Our friends at Faronics have been hard at work writing a bunch of great articles on everything from how to be safer online, to trends in social media. If you need a security expert, they are a great source. This is a guest post from Ryan at Faronics on just how important it is to monitor what goes on your Facebook! If you want more about building an awesome online reputation, check out our online course for Building A Killer Social Resume.
95% of employers admit to using social networking sites to check out potential employers. The information you post freely on your Facebook account can now be used against you.
Based on a survey taken by employers, here are a few things to avoid:
- Don’t post the pictures from your night out last weekend (You know the ones I’m talking about). Inappropriate pictures, especially ones involving drugs and alcohol were high on the list.
- Don’t badmouth previous employers. This speaks for itself. Your new boss wants to know that you will be a good representative of their company, and that you will continue to be respectful even after you leave.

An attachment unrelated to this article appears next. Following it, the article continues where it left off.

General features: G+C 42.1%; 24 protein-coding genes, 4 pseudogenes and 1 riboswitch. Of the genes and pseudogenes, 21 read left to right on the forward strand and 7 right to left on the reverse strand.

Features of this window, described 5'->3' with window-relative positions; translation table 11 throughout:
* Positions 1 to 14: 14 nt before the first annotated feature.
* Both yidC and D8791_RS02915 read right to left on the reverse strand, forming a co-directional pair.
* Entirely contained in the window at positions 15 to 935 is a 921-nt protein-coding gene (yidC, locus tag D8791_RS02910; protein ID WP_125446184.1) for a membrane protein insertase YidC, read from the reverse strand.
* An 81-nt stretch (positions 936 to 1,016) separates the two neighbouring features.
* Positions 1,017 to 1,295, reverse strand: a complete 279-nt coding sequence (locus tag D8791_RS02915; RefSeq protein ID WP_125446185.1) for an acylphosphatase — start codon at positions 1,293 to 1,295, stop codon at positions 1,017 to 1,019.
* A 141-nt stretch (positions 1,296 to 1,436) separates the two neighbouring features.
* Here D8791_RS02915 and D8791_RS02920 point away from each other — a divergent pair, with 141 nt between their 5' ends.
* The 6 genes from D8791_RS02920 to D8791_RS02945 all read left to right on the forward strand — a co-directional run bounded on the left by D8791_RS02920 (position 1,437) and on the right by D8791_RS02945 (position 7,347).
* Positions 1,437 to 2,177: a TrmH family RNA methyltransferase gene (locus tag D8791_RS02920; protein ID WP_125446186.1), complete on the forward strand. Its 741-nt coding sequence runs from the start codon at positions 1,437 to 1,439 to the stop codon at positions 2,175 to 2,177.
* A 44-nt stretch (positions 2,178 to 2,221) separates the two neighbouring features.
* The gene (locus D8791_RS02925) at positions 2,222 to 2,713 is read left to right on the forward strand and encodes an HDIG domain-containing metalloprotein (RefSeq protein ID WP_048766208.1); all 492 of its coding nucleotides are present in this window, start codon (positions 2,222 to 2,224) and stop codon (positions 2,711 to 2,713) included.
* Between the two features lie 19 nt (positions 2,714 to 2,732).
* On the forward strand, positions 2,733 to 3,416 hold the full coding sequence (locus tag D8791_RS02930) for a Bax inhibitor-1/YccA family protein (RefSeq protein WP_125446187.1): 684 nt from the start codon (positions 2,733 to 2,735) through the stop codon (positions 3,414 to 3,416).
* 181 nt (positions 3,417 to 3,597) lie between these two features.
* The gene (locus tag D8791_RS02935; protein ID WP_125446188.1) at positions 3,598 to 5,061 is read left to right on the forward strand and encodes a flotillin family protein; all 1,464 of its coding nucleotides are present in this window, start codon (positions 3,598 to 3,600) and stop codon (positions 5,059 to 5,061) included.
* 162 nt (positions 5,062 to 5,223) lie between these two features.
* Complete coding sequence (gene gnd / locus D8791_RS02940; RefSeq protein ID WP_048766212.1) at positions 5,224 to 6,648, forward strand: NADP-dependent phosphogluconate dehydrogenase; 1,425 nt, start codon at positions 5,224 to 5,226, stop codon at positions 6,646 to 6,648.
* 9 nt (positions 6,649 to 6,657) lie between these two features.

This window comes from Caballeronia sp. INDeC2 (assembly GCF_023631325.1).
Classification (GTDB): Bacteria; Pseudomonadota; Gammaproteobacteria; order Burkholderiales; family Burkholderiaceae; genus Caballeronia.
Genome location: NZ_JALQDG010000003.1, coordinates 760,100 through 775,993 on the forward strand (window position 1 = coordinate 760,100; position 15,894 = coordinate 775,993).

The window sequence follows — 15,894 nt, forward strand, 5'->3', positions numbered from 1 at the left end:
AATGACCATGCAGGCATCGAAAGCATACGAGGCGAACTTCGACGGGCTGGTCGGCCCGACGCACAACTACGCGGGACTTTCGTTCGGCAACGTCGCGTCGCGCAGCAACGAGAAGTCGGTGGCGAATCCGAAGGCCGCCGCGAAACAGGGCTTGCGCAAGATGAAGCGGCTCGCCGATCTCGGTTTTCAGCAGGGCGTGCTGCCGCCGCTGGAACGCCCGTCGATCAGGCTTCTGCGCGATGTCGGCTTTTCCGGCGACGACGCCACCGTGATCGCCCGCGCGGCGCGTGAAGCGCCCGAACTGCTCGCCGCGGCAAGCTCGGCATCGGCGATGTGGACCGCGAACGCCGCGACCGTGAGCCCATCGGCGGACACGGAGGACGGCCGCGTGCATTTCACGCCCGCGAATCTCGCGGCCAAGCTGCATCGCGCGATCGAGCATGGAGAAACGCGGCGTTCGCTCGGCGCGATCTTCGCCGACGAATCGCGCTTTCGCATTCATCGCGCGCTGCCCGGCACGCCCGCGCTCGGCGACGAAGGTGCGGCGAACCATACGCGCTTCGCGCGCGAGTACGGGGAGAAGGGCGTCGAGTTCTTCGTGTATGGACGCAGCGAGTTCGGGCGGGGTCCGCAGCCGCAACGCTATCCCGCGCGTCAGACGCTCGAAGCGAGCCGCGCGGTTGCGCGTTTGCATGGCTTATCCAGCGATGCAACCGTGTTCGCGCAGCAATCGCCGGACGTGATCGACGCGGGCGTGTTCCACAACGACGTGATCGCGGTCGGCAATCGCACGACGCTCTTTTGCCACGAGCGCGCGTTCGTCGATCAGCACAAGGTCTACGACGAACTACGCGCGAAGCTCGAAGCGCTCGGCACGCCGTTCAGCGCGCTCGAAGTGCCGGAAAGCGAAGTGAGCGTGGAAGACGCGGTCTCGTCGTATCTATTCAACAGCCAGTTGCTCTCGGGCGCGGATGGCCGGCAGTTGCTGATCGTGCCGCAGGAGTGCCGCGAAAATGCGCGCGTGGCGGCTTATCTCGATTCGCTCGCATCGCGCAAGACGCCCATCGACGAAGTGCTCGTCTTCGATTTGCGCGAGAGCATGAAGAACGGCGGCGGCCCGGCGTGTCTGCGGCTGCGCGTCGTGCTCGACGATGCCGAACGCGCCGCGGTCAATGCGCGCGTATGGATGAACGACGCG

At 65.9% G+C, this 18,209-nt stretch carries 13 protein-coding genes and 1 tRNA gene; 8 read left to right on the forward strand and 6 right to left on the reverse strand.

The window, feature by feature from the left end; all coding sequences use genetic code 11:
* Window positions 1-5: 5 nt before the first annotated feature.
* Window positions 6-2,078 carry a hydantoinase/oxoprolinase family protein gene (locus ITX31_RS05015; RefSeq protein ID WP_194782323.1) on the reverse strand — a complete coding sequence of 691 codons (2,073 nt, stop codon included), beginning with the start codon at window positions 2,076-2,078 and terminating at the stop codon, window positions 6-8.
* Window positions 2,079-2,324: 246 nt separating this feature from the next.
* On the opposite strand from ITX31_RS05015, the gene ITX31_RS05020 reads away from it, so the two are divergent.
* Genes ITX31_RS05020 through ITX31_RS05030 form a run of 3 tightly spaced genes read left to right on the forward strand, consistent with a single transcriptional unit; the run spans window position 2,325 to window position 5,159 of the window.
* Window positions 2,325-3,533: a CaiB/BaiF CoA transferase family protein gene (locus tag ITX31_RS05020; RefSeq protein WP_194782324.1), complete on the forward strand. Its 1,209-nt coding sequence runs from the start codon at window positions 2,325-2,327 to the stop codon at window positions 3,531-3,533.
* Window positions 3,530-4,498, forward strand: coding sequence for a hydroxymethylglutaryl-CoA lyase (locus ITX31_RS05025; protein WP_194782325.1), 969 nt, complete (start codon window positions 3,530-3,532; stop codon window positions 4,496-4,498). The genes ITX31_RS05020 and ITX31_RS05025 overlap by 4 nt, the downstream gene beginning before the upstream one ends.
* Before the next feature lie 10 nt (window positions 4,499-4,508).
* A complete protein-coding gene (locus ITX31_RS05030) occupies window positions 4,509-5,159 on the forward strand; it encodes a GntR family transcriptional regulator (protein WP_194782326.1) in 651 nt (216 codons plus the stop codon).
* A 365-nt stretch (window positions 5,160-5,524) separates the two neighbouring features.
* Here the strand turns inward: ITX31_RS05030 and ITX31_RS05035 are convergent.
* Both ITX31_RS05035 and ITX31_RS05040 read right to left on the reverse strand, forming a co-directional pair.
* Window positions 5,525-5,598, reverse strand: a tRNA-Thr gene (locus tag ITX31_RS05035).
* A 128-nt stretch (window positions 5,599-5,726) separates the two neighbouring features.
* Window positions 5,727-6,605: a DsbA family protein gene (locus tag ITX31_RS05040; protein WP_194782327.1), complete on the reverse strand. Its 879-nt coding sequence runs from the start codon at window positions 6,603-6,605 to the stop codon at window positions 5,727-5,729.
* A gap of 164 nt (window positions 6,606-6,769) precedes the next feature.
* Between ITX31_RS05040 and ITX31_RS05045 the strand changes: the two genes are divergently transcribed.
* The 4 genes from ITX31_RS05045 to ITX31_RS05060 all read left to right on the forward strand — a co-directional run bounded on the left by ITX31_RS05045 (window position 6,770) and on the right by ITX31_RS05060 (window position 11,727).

- Don’t lie about your qualifications. 13% of employers said they rejected those who lied about their credentials. For example, lying about your degree, what school you went to, previous job experience, is not okay.
How can you avoid being turned away because of your Facebook?
- Go through your photos. If there’s nothing you can do about the inappropriate pictures that were posted of you, at least un-tag yourself so they don’t show up on your profile.
- Clean up your wall. If you don’t want to be reprimanded for the conversations you have with your friends, delete the posts, or make use of your inbox.
- Be wary of your status updates. I think this one pretty much speaks for itself. If you wouldn’t want you mom to read it, chances are, your future employer wont like it either.
- Be careful not to fall for scams. Nobody wants to be victim to a scam, so to avoid an awkward mess, don’t click on anything that appears strange.
As private as you think your Facebook is, and as much as you feel like you should be free to post what you like, you need to be aware that the things you post can and will affect your career.